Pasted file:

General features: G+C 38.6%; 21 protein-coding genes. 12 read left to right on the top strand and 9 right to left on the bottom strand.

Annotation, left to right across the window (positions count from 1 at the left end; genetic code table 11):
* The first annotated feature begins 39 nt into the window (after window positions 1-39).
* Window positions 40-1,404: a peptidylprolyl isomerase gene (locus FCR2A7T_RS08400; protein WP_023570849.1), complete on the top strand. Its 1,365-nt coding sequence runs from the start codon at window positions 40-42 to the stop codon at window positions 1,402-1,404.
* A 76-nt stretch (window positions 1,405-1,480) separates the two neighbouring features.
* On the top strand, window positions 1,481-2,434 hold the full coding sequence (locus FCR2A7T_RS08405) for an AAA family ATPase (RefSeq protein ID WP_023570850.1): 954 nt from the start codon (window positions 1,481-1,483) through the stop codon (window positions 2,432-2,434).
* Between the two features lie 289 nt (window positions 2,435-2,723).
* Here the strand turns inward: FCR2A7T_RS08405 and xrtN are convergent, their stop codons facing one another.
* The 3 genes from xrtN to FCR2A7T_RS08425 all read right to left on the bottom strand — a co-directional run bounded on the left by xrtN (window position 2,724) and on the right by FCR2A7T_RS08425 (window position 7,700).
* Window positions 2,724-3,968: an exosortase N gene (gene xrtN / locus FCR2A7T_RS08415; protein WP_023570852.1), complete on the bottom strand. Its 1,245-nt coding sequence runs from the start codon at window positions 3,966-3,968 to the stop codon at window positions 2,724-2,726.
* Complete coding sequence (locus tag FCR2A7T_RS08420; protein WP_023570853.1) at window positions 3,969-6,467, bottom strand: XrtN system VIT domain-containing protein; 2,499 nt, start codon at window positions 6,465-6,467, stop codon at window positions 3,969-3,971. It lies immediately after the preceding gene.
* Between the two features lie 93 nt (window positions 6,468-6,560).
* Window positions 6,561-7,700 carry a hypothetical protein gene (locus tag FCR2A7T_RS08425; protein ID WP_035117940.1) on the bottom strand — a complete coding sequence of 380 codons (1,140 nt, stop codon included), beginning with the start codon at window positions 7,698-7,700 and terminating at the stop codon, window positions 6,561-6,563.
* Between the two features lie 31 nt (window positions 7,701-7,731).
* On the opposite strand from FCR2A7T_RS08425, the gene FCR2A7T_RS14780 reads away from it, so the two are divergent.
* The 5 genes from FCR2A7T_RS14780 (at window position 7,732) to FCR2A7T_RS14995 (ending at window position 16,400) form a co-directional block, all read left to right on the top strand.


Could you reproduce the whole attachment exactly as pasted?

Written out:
General features: G+C 38.6%; 21 protein-coding genes. 12 read left to right on the top strand and 9 right to left on the bottom strand.

Annotation, left to right across the window (positions count from 1 at the left end; genetic code table 11):
* The first annotated feature begins 39 nt into the window (after window positions 1-39).
* Window positions 40-1,404: a peptidylprolyl isomerase gene (locus FCR2A7T_RS08400; protein WP_023570849.1), complete on the top strand. Its 1,365-nt coding sequence runs from the start codon at window positions 40-42 to the stop codon at window positions 1,402-1,404.
* A 76-nt stretch (window positions 1,405-1,480) separates the two neighbouring features.
* On the top strand, window positions 1,481-2,434 hold the full coding sequence (locus FCR2A7T_RS08405) for an AAA family ATPase (RefSeq protein ID WP_023570850.1): 954 nt from the start codon (window positions 1,481-1,483) through the stop codon (window positions 2,432-2,434).
* Between the two features lie 289 nt (window positions 2,435-2,723).
* Here the strand turns inward: FCR2A7T_RS08405 and xrtN are convergent, their stop codons facing one another.
* The 3 genes from xrtN to FCR2A7T_RS08425 all read right to left on the bottom strand — a co-directional run bounded on the left by xrtN (window position 2,724) and on the right by FCR2A7T_RS08425 (window position 7,700).
* Window positions 2,724-3,968: an exosortase N gene (gene xrtN / locus FCR2A7T_RS08415; protein WP_023570852.1), complete on the bottom strand. Its 1,245-nt coding sequence runs from the start codon at window positions 3,966-3,968 to the stop codon at window positions 2,724-2,726.
* Complete coding sequence (locus tag FCR2A7T_RS08420; protein WP_023570853.1) at window positions 3,969-6,467, bottom strand: XrtN system VIT domain-containing protein; 2,499 nt, start codon at window positions 6,465-6,467, stop codon at window positions 3,969-3,971. It lies immediately after the preceding gene.
* Between the two features lie 93 nt (window positions 6,468-6,560).
* Window positions 6,561-7,700 carry a hypothetical protein gene (locus tag FCR2A7T_RS08425; protein ID WP_035117940.1) on the bottom strand — a complete coding sequence of 380 codons (1,140 nt, stop codon included), beginning with the start codon at window positions 7,698-7,700 and terminating at the stop codon, window positions 6,561-6,563.
* Between the two features lie 31 nt (window positions 7,701-7,731).
* On the opposite strand from FCR2A7T_RS08425, the gene FCR2A7T_RS14780 reads away from it, so the two are divergent.
* The 5 genes from FCR2A7T_RS14780 (at window position 7,732) to FCR2A7T_RS14995 (ending at window position 16,400) form a co-directional block, all read left to right on the top strand.